Don’t Brush It Off: Taking Care of Your Paint Brushes Tips

clean brushes

Accomplished and novice painters alike know the importance of proper cleaning and maintenance of paint brushes. Taking the little extra time to properly clean your brushes after you paint will extend how long you can use them, saving you from continually having to buy new brushes. All it takes is a little lukewarm water, some mild soap, and a bit of patience.

Finished painting for the day? Follow these do’s and don’ts so that your next painting session will be just as enjoyable as the first!

  1. Wear gloves if you worry about the toxicity of your paint or the sensitivity of your skin. Pay attention: if the paint is staining your skin causing your skin to crack, use gloves!
  2. Use a clean, soft cloth or tissue, wipe off any excess paint. The best way to do this is to gently squeeze the bristles from the ferrule edge outwards to the tip with your fingers or a cloth.
  3. Rinse the brush. Oil paints require rinsing in turpentine or oil. Water-based mediums can be rinsed in lukewarm water.
  4. Wipe the brush on a cloth to remove the last of any paint.
  5. Wash the brush gently with a bit of mild soap or gentle dish soap. If your paints aren’t toxic, work up a small lather of soap and gently scrub the brush in your hands. Otherwise, dab the brush in soap (Gently, gently!) and make a lather in a container.
  6. Rinse, repeating until the water runs clean and there is no trace of any colour still coming out. Make sure there is no paint left within the bristles. Certain paints may permanently stain the bristles over time, but the brush will be perfectly fine to use – as long as you make sure to remove any lingering paint.
  7. Remove any leftover soap by doing a final rinse in clean, lukewarm water.
  8. Gently shape the head of your brush into its original shape with your fingers.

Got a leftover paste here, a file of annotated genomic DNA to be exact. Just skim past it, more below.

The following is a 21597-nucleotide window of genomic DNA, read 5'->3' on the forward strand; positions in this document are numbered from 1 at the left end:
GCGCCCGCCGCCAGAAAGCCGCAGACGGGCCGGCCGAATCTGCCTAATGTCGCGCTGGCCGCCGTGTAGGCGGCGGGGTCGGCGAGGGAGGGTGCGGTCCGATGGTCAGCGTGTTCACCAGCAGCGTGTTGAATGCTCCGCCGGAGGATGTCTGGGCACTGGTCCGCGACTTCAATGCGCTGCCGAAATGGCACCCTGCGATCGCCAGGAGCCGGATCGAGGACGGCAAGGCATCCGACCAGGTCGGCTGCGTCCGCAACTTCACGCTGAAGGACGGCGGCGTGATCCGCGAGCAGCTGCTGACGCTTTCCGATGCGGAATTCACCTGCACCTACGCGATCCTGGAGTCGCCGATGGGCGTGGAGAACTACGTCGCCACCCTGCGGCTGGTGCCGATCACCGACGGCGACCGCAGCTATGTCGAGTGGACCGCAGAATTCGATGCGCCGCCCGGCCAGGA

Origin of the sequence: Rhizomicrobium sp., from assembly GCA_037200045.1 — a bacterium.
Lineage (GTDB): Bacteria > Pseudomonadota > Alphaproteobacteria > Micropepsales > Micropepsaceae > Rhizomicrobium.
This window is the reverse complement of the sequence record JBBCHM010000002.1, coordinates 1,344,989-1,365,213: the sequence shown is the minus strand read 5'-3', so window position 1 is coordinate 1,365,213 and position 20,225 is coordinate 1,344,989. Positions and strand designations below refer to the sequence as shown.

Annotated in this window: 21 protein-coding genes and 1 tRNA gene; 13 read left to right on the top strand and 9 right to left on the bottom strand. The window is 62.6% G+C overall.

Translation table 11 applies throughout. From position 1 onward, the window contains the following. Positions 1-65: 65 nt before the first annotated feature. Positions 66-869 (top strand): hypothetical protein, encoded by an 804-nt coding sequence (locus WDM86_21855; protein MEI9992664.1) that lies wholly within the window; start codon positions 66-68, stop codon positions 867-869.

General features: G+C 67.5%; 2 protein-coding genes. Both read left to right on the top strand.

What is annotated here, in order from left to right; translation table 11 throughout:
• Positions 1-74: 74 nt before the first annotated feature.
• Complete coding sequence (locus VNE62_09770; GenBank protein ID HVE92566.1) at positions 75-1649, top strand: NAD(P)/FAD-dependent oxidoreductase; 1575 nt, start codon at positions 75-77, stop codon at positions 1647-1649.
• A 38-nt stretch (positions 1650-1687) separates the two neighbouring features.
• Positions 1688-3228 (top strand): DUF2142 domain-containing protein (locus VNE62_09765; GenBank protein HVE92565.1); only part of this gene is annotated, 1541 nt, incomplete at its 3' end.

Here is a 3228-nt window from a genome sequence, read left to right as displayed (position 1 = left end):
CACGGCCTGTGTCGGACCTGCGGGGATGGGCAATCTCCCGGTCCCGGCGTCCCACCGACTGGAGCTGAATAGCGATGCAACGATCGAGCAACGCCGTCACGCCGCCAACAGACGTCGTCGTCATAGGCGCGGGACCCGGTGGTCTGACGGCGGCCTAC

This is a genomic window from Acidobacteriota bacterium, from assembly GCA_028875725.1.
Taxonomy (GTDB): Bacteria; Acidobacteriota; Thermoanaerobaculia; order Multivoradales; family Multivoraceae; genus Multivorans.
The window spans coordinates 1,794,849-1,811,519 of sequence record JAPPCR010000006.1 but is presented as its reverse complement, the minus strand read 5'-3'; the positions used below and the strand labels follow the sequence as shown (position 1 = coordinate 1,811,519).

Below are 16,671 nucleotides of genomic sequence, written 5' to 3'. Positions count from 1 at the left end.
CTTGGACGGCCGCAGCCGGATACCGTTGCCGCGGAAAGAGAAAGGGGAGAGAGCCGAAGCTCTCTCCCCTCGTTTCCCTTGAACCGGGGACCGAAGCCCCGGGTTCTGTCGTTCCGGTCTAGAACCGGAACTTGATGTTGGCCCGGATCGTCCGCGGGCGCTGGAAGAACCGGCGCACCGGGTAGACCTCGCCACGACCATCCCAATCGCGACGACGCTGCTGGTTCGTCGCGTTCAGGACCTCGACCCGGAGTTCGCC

9. If your brush is too misshapen to be shaped by your fingers, wrap a piece of toilet paper around the bristles while they are still wet. As the paper dries, it will pull the bristles into shape by contracting around them.


  1. Pull on the bristles to get excess paint out – pulling on bristles will tear some of them out.
  2. Use hot water. Hot water can damage the ferrule by expanding or loosening it, which can then cause the bristles to drop out.
  3. Leave your brushes to dry bristles down. If your brush dries head down, the bristles will splay our and dry misshapen. Put it handle-end first in an old yogurt container or jar.
  4. Let acrylic paint dry on a brush. Acrylic pain is water-resistant when dry – if you let it dry, it’s not coming off!
  5. Leave brushes standing in water. This is not proper care and can ruin them.
  6. Force paint out of brush using high water pressure. This will weaken the bristles, and can cause them to loosen and fall out. Rinse gently several times as opposed to blasting the brushes once.


  • Use separate brushes for your oil paints and for water-based mediums. It’s also important to use separate brushes for masking fluid and varnish.
  • Natural bristle brushes can stiffen and lose flexibility. If you desire, you can soften your brush: after cleaning it, dip it in a bit of the oil you use as a medium.
  • Are your brushes out of shape? Sometimes you can reshape synthetic brushes by soaking them in hot (not boiling, but hot) water.

Oil Paintings: Picasso in Toronto